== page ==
Perhaps my expectations were too high after a near perfect Das Rheingold, but Opera North’s return for Die Walküre at The Lowry on the banks of the Manchester ship Canal was not as satisfying. In fact, if truth be told it was more than a little disappointing both in the casting department and the overall sweep – or lack of it – from Richard Farnes.

And at the end of the evening, the two strongest and most memorable performances were actually those that are traditionally seen as minor characters – Hunding and Fricka.

I have most recently seen Clive Bayley as Daland in the ENO production of The Flying Dutchman and as I said at the time, his was an impressive, strongly characterised performance. And it was the same here. His Hunding was vocally rich and resonant, smooth and consistent throughout his range. And his diction was perfect. The way he sneered “Wölfling” summed up not only the way he viewed Siegmund but his very approach to life – brutal and arrogant.

And every time I see Die Walküre I am forced to reassess Fricka as a character. Twice before – in New York with the incredible human performance by Stephanie Blythe, and in Hamburg with the formidable wife of Wotan played by Lilli Paasikivi – I have seen Fricka portrayed not as an incidental character as she is so often considered by directors (and conductors) but as a pivotal role in the unfolding story.

And at The Lowry Theatre, Katarina Karnéus delivered an excellent performance. Unlike the other characters, from her first appearance she inhabited the stage, striding around her husband and before she exited stage left, sneering at Brünnhilde. And as she left, having secured her hollow victory – for had she not succeeded who knows how the Ring would have unfolded – that simple wave of her wrist said it all – Fricka was a woman of significance. And vocally, bar a few minor problems of intonation – which I have commented on before – it was a strong, characterised performance. Karnéus revelled in Fricka’s words and they were delivered with steely conviction.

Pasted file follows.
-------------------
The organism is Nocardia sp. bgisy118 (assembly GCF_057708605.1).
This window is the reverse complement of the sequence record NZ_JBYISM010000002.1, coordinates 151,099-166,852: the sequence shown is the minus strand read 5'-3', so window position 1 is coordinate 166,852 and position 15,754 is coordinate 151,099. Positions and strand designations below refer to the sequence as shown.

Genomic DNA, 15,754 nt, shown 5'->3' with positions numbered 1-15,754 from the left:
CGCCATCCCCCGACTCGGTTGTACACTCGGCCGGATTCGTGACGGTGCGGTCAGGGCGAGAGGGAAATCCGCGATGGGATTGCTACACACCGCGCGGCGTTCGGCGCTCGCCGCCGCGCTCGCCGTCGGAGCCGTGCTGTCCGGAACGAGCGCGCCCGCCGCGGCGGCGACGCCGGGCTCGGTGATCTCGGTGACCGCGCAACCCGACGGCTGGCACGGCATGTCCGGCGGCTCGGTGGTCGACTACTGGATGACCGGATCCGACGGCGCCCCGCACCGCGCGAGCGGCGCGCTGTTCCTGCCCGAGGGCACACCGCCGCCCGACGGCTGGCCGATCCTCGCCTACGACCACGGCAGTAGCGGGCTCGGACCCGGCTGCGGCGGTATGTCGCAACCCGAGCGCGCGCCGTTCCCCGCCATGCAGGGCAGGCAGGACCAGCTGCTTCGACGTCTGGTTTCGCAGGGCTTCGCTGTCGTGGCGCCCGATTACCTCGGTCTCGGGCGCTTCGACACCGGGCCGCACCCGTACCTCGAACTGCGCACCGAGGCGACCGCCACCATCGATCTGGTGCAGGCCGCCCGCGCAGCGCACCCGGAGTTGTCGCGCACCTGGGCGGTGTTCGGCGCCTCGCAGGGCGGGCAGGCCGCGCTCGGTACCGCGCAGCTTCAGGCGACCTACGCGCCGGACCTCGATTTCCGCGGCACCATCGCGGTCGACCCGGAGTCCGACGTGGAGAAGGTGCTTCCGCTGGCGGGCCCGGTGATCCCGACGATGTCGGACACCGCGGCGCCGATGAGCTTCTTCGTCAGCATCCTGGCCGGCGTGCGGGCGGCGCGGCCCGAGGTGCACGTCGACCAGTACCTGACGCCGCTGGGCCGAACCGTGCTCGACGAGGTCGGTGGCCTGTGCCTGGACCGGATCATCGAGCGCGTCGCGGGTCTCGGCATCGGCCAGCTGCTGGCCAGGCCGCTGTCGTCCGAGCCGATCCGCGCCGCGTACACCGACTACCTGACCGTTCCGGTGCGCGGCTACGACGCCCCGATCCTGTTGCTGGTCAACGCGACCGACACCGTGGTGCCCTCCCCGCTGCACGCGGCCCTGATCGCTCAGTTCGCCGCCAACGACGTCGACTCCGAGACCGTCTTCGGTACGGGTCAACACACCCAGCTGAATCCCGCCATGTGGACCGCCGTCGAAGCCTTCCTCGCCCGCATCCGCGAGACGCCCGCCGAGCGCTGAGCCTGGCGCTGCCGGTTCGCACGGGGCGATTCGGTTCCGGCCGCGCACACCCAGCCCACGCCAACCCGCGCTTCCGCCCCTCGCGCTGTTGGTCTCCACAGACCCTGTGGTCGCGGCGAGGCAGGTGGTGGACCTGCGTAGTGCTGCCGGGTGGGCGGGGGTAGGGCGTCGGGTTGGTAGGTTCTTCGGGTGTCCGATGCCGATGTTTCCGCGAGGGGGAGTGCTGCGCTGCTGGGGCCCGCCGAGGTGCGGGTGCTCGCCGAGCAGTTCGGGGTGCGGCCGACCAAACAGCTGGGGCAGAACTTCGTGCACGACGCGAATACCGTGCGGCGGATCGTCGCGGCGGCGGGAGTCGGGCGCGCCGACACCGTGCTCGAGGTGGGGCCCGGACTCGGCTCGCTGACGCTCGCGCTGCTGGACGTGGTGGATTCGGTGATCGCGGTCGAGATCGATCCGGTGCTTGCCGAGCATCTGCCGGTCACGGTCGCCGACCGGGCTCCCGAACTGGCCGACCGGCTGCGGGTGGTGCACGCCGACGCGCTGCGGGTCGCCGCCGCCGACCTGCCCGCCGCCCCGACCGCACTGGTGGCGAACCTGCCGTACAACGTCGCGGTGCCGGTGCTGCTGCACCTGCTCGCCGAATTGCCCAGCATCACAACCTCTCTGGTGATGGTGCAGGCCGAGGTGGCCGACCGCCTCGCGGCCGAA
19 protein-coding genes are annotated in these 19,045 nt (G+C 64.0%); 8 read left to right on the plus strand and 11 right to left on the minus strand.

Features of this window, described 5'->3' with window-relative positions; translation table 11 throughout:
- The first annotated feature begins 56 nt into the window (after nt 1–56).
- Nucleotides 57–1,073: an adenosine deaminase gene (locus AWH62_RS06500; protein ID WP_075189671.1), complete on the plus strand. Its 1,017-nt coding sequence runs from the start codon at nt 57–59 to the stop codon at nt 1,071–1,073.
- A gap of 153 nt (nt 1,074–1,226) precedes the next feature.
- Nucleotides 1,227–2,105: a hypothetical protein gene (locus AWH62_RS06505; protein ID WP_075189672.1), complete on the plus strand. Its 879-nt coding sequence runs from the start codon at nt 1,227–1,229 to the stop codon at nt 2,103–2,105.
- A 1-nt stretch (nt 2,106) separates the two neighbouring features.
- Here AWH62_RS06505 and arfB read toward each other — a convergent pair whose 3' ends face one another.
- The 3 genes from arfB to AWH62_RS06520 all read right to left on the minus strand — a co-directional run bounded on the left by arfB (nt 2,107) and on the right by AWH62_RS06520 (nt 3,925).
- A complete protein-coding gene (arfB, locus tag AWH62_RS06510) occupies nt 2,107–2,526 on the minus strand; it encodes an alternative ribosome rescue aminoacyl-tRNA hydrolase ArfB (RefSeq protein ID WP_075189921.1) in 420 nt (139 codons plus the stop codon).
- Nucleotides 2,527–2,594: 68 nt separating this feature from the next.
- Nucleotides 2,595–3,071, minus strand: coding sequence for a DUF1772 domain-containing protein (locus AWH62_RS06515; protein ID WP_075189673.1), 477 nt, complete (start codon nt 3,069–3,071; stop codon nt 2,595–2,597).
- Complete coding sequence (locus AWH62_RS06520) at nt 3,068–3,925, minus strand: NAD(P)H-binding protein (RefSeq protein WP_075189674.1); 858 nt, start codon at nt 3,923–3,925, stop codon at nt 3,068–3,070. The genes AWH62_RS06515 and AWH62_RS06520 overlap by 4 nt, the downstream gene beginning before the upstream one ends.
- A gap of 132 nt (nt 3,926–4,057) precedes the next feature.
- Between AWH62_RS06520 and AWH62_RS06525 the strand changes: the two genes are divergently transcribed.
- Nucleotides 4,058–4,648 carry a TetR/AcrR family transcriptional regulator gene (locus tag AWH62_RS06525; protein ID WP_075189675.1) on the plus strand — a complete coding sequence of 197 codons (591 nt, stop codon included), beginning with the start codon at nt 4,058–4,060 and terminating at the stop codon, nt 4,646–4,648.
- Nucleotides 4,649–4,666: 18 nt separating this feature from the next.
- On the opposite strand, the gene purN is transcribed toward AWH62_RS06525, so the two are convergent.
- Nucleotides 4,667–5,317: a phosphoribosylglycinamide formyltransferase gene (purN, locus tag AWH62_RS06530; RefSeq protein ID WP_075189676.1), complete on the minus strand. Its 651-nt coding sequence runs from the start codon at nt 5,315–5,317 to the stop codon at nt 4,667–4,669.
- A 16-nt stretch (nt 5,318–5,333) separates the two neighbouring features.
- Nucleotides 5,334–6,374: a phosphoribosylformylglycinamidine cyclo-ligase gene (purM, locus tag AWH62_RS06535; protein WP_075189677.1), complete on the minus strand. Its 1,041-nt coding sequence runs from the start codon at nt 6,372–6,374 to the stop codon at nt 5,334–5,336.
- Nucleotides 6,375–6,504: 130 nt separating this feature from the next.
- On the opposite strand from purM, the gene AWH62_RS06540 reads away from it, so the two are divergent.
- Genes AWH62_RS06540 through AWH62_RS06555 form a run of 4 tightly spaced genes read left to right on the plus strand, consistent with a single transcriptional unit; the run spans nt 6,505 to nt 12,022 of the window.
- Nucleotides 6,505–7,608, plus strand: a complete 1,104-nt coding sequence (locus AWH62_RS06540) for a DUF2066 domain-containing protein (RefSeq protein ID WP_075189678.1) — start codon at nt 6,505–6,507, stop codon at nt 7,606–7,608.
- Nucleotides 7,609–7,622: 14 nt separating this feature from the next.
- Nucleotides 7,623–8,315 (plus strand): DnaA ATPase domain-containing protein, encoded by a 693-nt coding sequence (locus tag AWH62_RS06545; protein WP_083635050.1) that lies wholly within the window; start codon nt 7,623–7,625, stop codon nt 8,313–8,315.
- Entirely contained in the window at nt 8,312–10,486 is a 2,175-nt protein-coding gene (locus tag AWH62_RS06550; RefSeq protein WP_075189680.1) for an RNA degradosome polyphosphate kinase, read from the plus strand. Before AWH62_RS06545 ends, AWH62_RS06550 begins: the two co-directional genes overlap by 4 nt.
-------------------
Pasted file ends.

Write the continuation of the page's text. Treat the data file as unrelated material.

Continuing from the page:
Alwyn Mellor was similarly a strong Sieglinde. Her voice rode above the orchestra with ease and what it lacked perhaps in colour it made up for in richness. Her singing in the First and Second Acts was incredibly strong but by the final act she was clearly tired and her O hehrstes Wunder! Herrliche Maid! sounded a little tight. But I see from the programme that she is scheduled to sing Brünnhilde in Paris in 2013 and, if she can resolve her pacing, that would be worth seeing.

Siegmund sounded like a role just ever so slightly outside the reach of Erik Nelson Warner. While he was a pleasant voice – although again without much sense of colour or dynamic inflection – it felt that even the First Act was just a little beyond his stamina. However he did recover admirably in the Second Act. As with Ms Mellor, it might just be a question of pacing himself correctly.

But it is a shame that the two major characters were such a disappointment overall.

The Brünnhilde of Annalena Persson was ultimately flawed. This is – pace Wotan – the principle role in The Ring cycle and it requires a soprano not only with heft, but one who has an iron grip on their technique. Persson’s voice can clearly cut through an orchestra and while she has a strong lower and middle range, as she moved above the stave her voice became uneven, shrill and suffered significant and uncomfortable intonation problems. And this was compounded as she forced her volume. It was a shame because literally in her closing moments I thought I caught a glimpse of potentially an amazing Brünnhilde. But I think it is a role she should in future approach carefully and perhaps with more study.